Articles / The Paris Agreement is a legal fact

The Paris Agreement is a legal fact

The energy transition affects the whole of society. Legislation is increasingly forcing companies to embrace renewable energy. But there are also economic reasons for pressing ahead with the energy transition. It pays to lead the way.

After 2050, Europe is expected to be the world’s first climate-neutral continent. This mantra is repeated so often that governments and companies seem to be more concerned with the destination than how to get there, despite the fact that becoming “climate-neutral” is a huge challenge. In the Netherlands alone, millions of cars, tens of thousands of office buildings and thousands of industrial processes still depend on fossil fuels. Whether it’s public authorities, businesses or households, everyone has to make the change over the next 30 years.

So there’s much work to be done, because the Paris Agreement, the European Green Deal and the Dutch Climate Act are a legal fact. Governments and companies that fail to comply with laws and regulations are at risk, as demonstrated by environmental groups’ lawsuits, such as Urgenda’s against the Dutch state and Milieudefensie’s against Shell.

A force for good

Some companies regard the energy transition as a burden. After all, it takes time, effort and money to switch from fossil fuels to sustainable operations. “But governments and businesses do have the motivation and the power to achieve social objectives, such as the energy transition,” says Robin Evens, an administrative law and property law specialist at Boels Zanders. Indeed, there are many parties intrinsically driven to be a force for good, as former Unilever boss Paul Polman used to put it. Climate and environmental issues must be addressed to keep the planet habitable for future generations.

But now it’s not just idealistic CEOs who are leading their companies through the transition. Parties who can see beyond the current quarter’s financial results no longer regard the energy transition as a burden or a risk, but as an economic opportunity. Due to the current shortage, experts expect energy to remain structurally expensive over the coming years. Companies investing in their own renewable energy generation can do good business. “It’s a social and economic imperative to keep up the momentum of the energy transition,” says Robin Evens.

For example, renewable energy is an economic no brainer for companies moving into new premises. Moreover, it is necessary to opt for off-grid solutions wherever possible because of the congestion on the power grid.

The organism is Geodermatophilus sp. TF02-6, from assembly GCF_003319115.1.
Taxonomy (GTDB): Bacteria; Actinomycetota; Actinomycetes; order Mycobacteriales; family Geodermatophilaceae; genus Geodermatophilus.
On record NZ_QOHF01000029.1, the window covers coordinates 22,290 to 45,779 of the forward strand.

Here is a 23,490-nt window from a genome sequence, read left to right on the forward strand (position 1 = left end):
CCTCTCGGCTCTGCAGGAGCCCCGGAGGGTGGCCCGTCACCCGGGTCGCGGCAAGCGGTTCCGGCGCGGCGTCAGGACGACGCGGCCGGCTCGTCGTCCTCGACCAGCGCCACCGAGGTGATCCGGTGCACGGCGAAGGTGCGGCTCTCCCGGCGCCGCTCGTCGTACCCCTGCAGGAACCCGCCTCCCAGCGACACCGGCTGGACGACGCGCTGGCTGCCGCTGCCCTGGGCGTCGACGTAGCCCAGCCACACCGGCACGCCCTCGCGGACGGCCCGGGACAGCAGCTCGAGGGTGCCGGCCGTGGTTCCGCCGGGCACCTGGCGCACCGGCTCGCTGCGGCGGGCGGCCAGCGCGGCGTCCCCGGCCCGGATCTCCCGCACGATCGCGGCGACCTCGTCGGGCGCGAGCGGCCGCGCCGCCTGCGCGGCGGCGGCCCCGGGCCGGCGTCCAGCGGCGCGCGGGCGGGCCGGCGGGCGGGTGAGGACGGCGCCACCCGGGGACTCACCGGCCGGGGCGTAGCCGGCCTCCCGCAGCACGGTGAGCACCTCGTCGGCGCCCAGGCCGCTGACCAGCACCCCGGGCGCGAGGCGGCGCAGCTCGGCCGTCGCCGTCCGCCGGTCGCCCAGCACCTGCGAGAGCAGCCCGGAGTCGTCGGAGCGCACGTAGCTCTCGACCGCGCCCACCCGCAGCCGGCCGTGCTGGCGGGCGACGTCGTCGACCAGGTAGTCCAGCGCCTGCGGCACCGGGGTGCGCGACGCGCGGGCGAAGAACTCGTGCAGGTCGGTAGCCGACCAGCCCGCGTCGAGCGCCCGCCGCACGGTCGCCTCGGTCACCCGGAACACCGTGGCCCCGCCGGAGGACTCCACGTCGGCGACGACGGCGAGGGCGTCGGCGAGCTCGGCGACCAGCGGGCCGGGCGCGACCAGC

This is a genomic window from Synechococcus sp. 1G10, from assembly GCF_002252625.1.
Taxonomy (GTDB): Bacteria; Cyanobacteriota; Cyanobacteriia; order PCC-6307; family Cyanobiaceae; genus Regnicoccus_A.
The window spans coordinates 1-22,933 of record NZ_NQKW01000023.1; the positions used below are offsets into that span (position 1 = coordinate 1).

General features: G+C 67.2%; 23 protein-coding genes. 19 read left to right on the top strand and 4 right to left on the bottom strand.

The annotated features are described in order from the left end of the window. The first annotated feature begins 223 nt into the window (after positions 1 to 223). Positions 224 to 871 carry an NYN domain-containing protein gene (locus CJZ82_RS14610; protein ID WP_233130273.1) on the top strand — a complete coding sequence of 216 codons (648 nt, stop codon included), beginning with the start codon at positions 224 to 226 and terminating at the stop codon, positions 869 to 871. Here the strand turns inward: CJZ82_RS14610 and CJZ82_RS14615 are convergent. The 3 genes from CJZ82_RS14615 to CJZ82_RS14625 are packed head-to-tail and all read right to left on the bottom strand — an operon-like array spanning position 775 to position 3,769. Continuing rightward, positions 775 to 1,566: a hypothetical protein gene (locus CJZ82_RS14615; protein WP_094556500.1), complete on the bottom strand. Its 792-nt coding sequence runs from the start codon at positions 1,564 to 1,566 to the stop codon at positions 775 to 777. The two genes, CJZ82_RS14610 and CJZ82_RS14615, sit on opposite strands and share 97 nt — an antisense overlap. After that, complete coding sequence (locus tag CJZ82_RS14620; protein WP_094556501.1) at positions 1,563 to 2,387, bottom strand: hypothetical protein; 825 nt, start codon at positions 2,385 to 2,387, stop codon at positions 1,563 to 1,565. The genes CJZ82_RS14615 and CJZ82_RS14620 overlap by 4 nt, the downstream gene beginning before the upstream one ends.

Sustainability as a differentiator

In any case, continuing along the current path is not a future-proof option. Legislation will resolve the issue by forcing unsustainable businesses to change course. That’s if the labour market has not already done so, because young talent wants to work at a company that is sincere and serious about addressing the transition. Sustainability is increasingly becoming a differentiator, including from a commercial point of view.

Although the goal and direction is clear, the implementation is not. Legislation should facilitate sustainable projects, but in practice often gets in the way. “We want to remove legal obstacles to make difficult projects possible,” Evens says. “We look at issues relating to the energy transition from the point of view of the client’s project, not the areas of law concerned.”

Boels Zanders has already advised several companies on licensing processes for solar farms, obtaining connections to the congested electricity grid and drawing up energy-saving and sustainable property maintenance programmes. Municipalities have also been advised on the installation of wind turbines and the discussion concerning landscaping and the requirement for neighbours to tolerate the blades rotating over their property.

Ambition versus achievement

There are numerous obstacles standing between ambition and achievement. For instance, many renewable energy projects are in danger of being put on hold because of limited nitrogen space. Then there is the problem of grid congestion. Not to mention the new Dutch Environment Act, which sets high standards for public participation and support. Regarding all these challenges, Boels Zanders aspires to facilitate solutions, irrespective of the legal discipline required.

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